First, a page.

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Over the past few months it has been enjoyable listening to LMark's language become more intelligible. With all of my children, these seemingly insignificant words or phrases have remained in my memory, while other, arguably more important ones, have been lost forever.
For instance, all of the children have had different words for a napkin. Rose would call a napkin a napink; for Ella it was packin; for Margaret it was kipkin; Max, gumgink; and for Little Mark, who was too keen to be fooled by this experiment of mine would say words that sounded like, glumgik, pluckin, gunglick, and so on. All the same, it has been a fun experiment.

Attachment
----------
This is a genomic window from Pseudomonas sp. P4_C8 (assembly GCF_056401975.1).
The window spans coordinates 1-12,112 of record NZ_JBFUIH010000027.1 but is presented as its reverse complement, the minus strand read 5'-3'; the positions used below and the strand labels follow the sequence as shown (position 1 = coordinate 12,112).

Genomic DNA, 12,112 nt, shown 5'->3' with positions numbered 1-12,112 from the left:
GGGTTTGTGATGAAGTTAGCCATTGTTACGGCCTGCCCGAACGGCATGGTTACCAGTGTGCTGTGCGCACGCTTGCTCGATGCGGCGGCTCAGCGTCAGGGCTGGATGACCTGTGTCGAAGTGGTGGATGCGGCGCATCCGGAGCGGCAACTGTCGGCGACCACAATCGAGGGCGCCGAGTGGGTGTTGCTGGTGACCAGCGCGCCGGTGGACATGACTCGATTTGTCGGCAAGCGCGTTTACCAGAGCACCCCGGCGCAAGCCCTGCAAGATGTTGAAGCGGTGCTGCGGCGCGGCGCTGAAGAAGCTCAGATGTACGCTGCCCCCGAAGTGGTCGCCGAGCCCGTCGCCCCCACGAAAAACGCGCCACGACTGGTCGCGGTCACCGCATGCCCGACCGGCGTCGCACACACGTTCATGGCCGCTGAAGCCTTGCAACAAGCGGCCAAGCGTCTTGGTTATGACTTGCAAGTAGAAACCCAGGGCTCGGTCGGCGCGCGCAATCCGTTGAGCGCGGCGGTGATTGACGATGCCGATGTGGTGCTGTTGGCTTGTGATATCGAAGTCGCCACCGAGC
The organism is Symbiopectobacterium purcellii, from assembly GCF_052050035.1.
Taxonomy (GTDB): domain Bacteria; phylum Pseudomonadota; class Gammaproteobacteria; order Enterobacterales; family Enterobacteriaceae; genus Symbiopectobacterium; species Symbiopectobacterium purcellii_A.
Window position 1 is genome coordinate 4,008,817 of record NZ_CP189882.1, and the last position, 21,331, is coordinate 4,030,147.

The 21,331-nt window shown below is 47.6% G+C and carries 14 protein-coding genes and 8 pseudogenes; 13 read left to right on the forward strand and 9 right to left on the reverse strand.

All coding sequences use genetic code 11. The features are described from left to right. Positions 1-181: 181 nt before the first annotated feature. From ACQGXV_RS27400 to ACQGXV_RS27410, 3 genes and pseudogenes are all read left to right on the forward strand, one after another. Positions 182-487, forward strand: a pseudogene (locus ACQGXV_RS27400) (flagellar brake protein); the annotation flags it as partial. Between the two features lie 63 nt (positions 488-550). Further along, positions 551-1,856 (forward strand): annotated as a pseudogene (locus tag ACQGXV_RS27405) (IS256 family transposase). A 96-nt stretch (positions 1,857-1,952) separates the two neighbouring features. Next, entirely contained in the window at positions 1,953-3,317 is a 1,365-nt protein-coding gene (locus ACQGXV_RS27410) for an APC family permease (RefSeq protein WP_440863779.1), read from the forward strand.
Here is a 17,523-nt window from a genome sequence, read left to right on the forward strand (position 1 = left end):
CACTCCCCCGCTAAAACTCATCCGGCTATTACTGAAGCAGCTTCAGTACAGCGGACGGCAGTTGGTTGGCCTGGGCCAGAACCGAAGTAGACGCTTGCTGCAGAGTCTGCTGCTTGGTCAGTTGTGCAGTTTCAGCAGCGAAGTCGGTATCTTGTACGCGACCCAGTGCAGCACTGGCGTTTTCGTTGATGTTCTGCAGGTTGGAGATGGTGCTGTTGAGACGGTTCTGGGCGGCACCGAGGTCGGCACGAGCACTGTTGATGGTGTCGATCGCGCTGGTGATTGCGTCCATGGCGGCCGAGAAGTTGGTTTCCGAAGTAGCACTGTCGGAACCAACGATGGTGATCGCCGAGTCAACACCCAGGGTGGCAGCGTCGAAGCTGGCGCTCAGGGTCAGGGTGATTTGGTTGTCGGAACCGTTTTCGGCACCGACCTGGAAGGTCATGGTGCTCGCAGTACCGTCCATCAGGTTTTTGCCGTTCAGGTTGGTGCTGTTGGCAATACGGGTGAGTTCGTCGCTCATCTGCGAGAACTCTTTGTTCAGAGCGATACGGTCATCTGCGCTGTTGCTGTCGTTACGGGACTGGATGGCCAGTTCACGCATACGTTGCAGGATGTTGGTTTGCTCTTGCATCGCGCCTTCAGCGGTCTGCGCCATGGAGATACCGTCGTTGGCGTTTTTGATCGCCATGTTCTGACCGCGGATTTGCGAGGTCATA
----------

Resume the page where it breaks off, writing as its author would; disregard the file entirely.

We used to play a game with Max that mocked is pronunciation of the word, yellow. I would say, "Max, say yummy." Yummy." "Say Yucky." "Yucky." "Say Unicorn." "Unicorn." "Max, say Yellow."
We all thought it was funny. Max didn't have a clue. Now LMark is our new victim (video coming soon).
LMark also had an odd phrase he used, which we were never able to translate. He would use it as both a verb or a noun, depending on the circumstances, and often in a threatening or insulting manner: You a yucky bompom!! He never behaved as if he expected us to understand what he was saying--except for the first two words.
Margaret, at his age, came up with a fun little phrase we would often join in and say with her: Donkey, donkey, donkey whooo!
I defy you to find it unenjoyable to say.
This is the end of the first part of my reflections.